That wasn’t how the hymn concluded in church. The Tartar audience, generously, whooped and whistled, to hear they had yet a way to go to get through the Ba’atud. And graciously, with a very Hirai elegance, Qadaq acknowledged them over his shoulder and swept an arm and bent his head, before he jumped down from his barricade.

As for Temujin, his vitals were wrenched and he wept outright. True, he hadn’t had any sleep for two nights. To his sleep-starved eyes, where Qadaq had waved a sabre, in his other hand he held aloft a tuq, a tuq only by the thinnest tissue of cloud invisible, and that his men saw and sang their hearts out to, in a vow of self-sacrifice. What was its name? What beauty had he wept for?

Its name wasn’t Nilqa. They didn’t fight for him.

That night’s fight, at least to Temujin, who had started to hallucinate, might have been fought in the stars, so close were they, so imminent. They hung over him and he asked them, what ideal do we die for?

In the morning he went to ask Qadaq. People had wondered why he hadn’t. “Talk him round, Temujin.” As if he had arts to talk the stars down from the sky, but he hadn’t. He got nowhere with Qadaq. It didn’t help that he suffered from a bad case of the infirmity he had told Bo’orchu about [he crushes on heroes — Ed.]. He was starry-eyed and swoony, though Qadaq was the one with a forehead split to the bone. What he was meant to tell him? That he was being pig-headed? He was being spectacular. He had won Temujin over with that hymn. Talk him round? He felt more fit to kneel and pour milk on the ground at his feet, as you do in worship of the dead.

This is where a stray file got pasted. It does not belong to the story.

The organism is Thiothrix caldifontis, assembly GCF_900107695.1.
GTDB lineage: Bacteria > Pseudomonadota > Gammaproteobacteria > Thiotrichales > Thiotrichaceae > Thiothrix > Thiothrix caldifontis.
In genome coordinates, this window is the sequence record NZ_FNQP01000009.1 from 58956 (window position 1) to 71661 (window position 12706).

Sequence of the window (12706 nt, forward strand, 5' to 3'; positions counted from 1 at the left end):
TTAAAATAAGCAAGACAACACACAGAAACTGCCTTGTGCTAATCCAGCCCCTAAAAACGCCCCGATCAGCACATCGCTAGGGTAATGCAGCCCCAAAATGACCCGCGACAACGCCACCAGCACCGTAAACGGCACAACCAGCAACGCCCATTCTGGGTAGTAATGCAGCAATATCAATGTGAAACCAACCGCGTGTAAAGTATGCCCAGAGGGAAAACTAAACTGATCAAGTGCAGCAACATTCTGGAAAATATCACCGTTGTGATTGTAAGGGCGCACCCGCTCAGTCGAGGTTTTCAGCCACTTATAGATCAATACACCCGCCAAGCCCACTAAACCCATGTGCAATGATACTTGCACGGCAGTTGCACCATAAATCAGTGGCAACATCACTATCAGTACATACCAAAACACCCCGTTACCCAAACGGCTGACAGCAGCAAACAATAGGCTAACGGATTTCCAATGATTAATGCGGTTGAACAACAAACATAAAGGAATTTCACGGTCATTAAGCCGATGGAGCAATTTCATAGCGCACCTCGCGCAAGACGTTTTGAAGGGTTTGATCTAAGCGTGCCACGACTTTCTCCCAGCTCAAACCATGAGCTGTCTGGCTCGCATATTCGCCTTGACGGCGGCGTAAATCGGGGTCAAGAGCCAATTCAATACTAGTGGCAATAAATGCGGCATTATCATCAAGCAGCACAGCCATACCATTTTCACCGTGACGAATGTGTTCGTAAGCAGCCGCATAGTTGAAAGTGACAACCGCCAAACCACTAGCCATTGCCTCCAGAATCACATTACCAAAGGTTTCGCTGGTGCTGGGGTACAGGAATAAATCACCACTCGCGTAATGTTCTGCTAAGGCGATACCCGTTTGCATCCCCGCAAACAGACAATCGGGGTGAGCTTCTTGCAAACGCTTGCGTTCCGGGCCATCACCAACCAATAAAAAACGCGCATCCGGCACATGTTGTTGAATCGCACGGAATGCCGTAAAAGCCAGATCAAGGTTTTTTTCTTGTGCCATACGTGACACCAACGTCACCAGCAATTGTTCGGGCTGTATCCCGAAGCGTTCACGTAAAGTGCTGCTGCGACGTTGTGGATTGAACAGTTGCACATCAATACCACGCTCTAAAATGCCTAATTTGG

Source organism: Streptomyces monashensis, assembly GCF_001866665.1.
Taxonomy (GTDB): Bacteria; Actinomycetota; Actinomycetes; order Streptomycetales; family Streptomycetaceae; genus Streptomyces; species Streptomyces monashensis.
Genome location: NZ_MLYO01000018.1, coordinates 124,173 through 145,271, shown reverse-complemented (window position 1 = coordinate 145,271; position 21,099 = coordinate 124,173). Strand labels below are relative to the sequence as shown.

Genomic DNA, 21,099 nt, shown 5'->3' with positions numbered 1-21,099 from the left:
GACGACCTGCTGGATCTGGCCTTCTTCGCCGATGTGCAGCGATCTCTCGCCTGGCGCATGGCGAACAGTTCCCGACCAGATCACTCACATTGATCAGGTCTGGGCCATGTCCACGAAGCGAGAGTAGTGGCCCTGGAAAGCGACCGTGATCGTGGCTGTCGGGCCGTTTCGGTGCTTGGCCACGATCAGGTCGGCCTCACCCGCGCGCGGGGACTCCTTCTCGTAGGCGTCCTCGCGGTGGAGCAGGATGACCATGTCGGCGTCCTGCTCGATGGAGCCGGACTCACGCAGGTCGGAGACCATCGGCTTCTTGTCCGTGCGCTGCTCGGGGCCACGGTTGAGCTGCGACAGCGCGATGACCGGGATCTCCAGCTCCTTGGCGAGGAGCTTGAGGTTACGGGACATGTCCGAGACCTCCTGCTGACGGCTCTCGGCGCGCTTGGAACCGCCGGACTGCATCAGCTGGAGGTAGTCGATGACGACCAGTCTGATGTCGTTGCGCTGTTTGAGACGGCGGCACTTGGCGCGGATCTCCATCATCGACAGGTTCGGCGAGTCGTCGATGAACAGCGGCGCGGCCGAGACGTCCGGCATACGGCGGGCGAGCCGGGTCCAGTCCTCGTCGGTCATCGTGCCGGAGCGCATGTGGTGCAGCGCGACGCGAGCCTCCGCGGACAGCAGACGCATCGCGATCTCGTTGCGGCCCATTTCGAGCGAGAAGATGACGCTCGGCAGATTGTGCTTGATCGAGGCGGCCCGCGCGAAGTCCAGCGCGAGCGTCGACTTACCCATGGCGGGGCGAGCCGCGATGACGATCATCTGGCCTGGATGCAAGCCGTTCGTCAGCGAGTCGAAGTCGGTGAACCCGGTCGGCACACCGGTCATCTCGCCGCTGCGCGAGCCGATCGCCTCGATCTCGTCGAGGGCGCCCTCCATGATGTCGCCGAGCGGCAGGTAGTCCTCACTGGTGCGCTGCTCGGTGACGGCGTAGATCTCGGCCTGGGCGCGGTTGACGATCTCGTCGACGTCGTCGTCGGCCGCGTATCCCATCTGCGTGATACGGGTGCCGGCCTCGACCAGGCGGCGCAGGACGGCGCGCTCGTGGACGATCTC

Nevertheless he made an effort, and he almost convinced himself. “This has been a valiantly fought battle, Qadaq Ba’atur. But the result has become clear. When that is so, to persevere, that had been admirable, is flagrant waste of lives. Both your men and mine are too valuable to stack on as fuel to a dead fire.”

“I won’t dispute, Tchingis, that the home fires are out, and I’d gladly spare my remnant, on a bottom line of terms. On two clauses only. Can you meet me? Toghrul’s life and dignity of treatment?”

“Of course. Of course. How often do I have to – ? Here.” He plunged his hand in his shirt. “You know what this is. This is his blood.” He kissed the thimble.

“Nilqa’s life and liberty?”

“No.” That came out as from a catapult.

Qadaq nodded. “Like I say. Bottom line.”

He didn’t object that Qadaq despised Nilqa. Qadaq knew he despised Nilqa. “You have oath, I understand. But the dukes who ceded yesterday had oath, and I do not brand them dishonest. Do you?”

The hero wiggled the end of his nose on the rear of his wrist. “They weren’t on duty.”

Even so, he didn’t swoon; he stood in energetic contradiction. “Is he to go scot-free? As if his crimes aren’t crimes? – that men like you, Qadaq, have no yardstick to be measured by. In the winter Hirai and Mongol were friends. From the butchery on Evil Undur, to the throats I had to slit to get here undetected – every person slain on either side this spring – his fault.”

“That seems to be a no from me and a no from you.”